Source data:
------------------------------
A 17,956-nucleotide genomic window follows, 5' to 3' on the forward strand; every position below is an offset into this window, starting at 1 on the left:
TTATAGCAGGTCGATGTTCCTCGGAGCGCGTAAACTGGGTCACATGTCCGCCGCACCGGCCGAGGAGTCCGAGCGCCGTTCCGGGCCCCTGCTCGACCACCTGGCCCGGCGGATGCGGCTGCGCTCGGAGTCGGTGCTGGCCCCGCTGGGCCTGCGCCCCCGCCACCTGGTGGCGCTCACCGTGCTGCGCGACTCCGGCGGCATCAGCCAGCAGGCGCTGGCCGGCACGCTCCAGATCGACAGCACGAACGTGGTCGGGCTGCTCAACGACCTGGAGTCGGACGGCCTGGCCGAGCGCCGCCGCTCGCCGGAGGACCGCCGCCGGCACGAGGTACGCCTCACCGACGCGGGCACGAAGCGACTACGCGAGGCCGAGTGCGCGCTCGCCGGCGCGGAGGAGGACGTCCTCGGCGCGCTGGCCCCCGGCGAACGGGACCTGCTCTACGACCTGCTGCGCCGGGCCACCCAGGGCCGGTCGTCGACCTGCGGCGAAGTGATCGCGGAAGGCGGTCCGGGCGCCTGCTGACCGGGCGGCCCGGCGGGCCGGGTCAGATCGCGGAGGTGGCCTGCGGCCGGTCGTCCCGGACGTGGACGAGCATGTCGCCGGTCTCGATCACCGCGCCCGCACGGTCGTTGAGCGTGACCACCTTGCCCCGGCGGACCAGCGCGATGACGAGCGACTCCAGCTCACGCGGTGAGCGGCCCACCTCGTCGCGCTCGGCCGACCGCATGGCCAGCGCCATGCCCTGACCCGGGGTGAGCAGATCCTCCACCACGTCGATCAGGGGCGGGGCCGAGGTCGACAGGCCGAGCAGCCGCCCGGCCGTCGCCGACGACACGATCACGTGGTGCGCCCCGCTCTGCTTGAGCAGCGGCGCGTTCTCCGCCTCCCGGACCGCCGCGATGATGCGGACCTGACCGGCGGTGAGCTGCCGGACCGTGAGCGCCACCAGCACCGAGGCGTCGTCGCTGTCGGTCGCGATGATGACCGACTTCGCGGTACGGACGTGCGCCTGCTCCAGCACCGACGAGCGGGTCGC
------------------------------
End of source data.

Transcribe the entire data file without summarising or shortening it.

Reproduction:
A 17,956-nucleotide genomic window follows, 5' to 3' on the forward strand; every position below is an offset into this window, starting at 1 on the left:
TTATAGCAGGTCGATGTTCCTCGGAGCGCGTAAACTGGGTCACATGTCCGCCGCACCGGCCGAGGAGTCCGAGCGCCGTTCCGGGCCCCTGCTCGACCACCTGGCCCGGCGGATGCGGCTGCGCTCGGAGTCGGTGCTGGCCCCGCTGGGCCTGCGCCCCCGCCACCTGGTGGCGCTCACCGTGCTGCGCGACTCCGGCGGCATCAGCCAGCAGGCGCTGGCCGGCACGCTCCAGATCGACAGCACGAACGTGGTCGGGCTGCTCAACGACCTGGAGTCGGACGGCCTGGCCGAGCGCCGCCGCTCGCCGGAGGACCGCCGCCGGCACGAGGTACGCCTCACCGACGCGGGCACGAAGCGACTACGCGAGGCCGAGTGCGCGCTCGCCGGCGCGGAGGAGGACGTCCTCGGCGCGCTGGCCCCCGGCGAACGGGACCTGCTCTACGACCTGCTGCGCCGGGCCACCCAGGGCCGGTCGTCGACCTGCGGCGAAGTGATCGCGGAAGGCGGTCCGGGCGCCTGCTGACCGGGCGGCCCGGCGGGCCGGGTCAGATCGCGGAGGTGGCCTGCGGCCGGTCGTCCCGGACGTGGACGAGCATGTCGCCGGTCTCGATCACCGCGCCCGCACGGTCGTTGAGCGTGACCACCTTGCCCCGGCGGACCAGCGCGATGACGAGCGACTCCAGCTCACGCGGTGAGCGGCCCACCTCGTCGCGCTCGGCCGACCGCATGGCCAGCGCCATGCCCTGACCCGGGGTGAGCAGATCCTCCACCACGTCGATCAGGGGCGGGGCCGAGGTCGACAGGCCGAGCAGCCGCCCGGCCGTCGCCGACGACACGATCACGTGGTGCGCCCCGCTCTGCTTGAGCAGCGGCGCGTTCTCCGCCTCCCGGACCGCCGCGATGATGCGGACCTGACCGGCGGTGAGCTGCCGGACCGTGAGCGCCACCAGCACCGAGGCGTCGTCGCTGTCGGTCGCGATGATGACCGACTTCGCGGTACGGACGTGCGCCTGCTCCAGCACCGACGAGCGGGTCGC